And whether you have children who are new graduates or you are only beginning to help pay for your kids’ post-secondary education, check out Parents Deserve a College Graduation Present, Too in the New York Times. This piece explores a Korean-American tradition for former students to give parents sometimes lavish gifts, once they have their diplomas in hand.

Do you follow blogs with terrific ideas for saving money that haven’t been mentioned in our weekly “Best from the blogosphere?” Share the information on http://wp.me/P1YR2T-JR and your name will be entered in a quarterly draw for a gift card.

How to build up an emergency fund

By Sheryl Smolkin

You have an accident and your car is totaled. A parent or close friend is very ill and you need to fly to her side. You lose your job. Your furnace conks out in the middle of a Canadian winter. These are genuine emergencies when a little spare cash will go a long way to making your life easier.

That’s why along with paying yourself first and paying off debt, having an emergency fund of three to six months pay is part of the “holy trinity” of personal financial advice.  But if you are like almost half of Canadians polled late last year who said they are living paycheque to paycheque and would find it difficult to meet their financial obligations if their pay was delayed by just a week, where are you going to find the money to build up an emergency fund?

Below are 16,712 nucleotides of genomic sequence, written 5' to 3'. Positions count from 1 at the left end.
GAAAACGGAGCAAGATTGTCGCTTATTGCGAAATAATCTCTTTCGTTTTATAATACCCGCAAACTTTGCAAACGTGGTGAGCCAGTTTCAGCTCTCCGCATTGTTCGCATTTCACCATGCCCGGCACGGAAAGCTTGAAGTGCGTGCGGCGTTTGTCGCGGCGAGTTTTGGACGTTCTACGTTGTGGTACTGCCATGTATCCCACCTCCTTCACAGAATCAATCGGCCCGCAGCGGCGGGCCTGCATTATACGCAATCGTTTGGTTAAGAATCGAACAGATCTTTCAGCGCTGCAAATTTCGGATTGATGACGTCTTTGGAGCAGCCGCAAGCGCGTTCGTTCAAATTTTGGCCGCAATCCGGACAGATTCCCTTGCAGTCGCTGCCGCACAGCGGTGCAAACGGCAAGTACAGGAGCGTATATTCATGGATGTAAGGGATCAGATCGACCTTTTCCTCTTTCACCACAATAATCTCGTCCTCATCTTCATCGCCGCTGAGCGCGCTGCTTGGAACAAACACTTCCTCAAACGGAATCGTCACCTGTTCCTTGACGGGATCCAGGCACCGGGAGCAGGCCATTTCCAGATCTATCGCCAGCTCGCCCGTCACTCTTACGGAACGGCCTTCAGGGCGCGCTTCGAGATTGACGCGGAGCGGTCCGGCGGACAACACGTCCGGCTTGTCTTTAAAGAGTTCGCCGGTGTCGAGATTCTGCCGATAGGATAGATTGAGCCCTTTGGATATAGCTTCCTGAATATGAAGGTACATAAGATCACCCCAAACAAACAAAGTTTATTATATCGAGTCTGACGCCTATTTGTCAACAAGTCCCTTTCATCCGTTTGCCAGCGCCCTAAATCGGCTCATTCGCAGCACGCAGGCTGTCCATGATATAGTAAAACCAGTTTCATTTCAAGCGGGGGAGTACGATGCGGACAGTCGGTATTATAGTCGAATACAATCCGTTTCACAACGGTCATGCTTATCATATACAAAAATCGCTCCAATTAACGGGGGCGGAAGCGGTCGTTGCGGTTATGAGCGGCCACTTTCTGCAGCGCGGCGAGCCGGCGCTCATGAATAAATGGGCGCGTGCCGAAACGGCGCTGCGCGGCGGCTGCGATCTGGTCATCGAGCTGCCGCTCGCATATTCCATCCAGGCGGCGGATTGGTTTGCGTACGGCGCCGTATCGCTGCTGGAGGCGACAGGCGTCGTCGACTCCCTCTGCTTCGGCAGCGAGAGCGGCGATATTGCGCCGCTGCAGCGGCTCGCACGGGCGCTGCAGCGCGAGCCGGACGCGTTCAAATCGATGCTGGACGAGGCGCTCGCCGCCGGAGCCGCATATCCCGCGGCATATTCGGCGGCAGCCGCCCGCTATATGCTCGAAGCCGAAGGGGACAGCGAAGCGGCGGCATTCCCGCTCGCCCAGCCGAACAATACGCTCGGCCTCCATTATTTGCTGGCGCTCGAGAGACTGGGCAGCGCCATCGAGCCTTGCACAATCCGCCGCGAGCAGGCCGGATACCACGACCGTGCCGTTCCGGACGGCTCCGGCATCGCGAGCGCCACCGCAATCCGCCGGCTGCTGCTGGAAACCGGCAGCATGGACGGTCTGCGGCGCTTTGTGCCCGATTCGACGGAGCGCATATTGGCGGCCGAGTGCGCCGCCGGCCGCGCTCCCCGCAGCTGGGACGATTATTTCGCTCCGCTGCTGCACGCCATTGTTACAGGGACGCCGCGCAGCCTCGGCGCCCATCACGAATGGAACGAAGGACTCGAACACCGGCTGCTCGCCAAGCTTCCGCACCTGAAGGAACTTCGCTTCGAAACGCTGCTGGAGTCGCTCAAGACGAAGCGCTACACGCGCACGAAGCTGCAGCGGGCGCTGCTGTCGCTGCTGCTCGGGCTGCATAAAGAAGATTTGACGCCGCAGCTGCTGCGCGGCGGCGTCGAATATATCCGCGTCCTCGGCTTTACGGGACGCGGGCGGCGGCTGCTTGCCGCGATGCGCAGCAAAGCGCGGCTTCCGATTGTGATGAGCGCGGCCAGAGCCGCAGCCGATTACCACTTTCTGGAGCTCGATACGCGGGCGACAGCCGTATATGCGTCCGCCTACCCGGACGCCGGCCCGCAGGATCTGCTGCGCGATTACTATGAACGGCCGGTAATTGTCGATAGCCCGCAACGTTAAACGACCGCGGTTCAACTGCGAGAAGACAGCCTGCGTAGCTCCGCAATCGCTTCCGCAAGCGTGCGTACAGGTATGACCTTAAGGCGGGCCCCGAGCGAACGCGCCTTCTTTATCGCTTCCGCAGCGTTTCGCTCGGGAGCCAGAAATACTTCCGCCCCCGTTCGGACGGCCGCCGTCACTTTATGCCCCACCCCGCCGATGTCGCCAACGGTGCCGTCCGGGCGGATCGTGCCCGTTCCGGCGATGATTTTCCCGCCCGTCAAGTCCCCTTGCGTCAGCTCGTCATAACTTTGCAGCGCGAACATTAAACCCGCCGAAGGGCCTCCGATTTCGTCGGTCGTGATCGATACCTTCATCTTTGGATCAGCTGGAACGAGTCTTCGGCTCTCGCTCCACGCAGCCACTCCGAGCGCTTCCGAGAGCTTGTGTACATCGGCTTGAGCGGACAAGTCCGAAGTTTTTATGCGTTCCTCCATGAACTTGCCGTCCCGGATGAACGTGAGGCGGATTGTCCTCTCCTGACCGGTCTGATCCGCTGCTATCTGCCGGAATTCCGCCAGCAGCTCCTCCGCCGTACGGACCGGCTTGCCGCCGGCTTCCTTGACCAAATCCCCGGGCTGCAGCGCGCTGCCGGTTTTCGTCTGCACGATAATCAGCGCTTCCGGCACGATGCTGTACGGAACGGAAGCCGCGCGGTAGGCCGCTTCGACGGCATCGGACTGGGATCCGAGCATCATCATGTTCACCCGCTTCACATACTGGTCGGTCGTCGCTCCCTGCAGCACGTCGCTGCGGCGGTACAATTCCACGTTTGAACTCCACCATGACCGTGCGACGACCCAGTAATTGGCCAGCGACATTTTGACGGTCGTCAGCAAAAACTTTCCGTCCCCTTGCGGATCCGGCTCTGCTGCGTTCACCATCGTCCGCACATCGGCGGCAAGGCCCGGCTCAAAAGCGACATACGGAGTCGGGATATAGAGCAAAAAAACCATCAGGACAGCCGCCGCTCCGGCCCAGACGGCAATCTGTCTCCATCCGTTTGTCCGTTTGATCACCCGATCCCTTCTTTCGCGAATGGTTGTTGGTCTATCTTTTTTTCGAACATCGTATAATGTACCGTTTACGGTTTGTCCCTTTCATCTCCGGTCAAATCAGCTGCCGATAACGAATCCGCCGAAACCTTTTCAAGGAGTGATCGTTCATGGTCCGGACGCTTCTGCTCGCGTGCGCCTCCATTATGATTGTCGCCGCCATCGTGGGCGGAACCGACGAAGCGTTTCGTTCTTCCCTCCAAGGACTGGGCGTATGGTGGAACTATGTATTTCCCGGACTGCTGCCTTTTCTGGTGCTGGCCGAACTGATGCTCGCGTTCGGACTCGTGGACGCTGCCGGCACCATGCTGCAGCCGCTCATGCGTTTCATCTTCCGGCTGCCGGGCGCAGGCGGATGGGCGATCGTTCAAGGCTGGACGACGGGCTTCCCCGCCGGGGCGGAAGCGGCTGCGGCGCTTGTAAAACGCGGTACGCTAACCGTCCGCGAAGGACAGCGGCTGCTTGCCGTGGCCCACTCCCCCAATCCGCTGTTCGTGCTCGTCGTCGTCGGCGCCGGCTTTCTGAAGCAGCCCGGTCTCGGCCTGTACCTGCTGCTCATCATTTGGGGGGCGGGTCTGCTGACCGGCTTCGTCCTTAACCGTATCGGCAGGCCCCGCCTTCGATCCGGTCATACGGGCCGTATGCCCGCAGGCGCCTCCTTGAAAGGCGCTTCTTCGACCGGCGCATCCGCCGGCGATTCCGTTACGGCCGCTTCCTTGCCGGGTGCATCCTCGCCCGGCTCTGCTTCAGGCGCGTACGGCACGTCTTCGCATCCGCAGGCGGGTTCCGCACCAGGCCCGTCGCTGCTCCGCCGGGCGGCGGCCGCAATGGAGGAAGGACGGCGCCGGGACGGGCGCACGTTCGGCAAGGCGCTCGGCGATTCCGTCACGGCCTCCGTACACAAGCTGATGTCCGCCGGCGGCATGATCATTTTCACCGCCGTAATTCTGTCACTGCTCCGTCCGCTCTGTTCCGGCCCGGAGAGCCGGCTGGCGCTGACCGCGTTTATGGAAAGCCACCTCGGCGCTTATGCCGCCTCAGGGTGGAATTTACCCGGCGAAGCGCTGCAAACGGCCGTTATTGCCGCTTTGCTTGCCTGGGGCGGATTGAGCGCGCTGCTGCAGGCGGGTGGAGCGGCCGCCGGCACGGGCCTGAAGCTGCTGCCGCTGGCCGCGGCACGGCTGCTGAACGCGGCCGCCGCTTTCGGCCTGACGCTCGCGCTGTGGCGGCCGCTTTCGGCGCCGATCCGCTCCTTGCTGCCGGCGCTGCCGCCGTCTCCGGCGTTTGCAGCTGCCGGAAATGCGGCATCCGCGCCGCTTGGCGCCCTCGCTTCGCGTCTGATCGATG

Here are some ideas:

  1. Take baby steps: Set low initial targets like $500 or $1000 and save $50 from each paycheck. You will have over $2,500 in a year.
  2. Automatic withdrawal: Have the savings you commit to automatically transferred into a separate account. You’ll never miss it.
  3. Extra money: If you have a good month and there are still a few dollars in the bank before your next pay cheque is deposited, transfer it to your emergency account.
  4. Review your budget: Few of us have cut all the fat out of our budgets or our spending habits. Whether it is forgoing your morning latte or packing a lunch a few days a week there are always ways to reduce expenses. Where feasible walking instead of driving is good for your health and your wallet.
  5. Better rates: When is the last time you checked to see if the amounts you are paying for car or house insurance are competitive? Can you live with higher deductibles? If you don’t do the research you could be leaving hundreds of dollars that belong in your emergency fund on the table.
  6. Quit smoking: If the average cost of a package of cigarettes is $12 and you smoke a pack a day you are burning up $4,380 a year. Save your health and save your money by quitting – not an easy task, but a worthwhile challenge.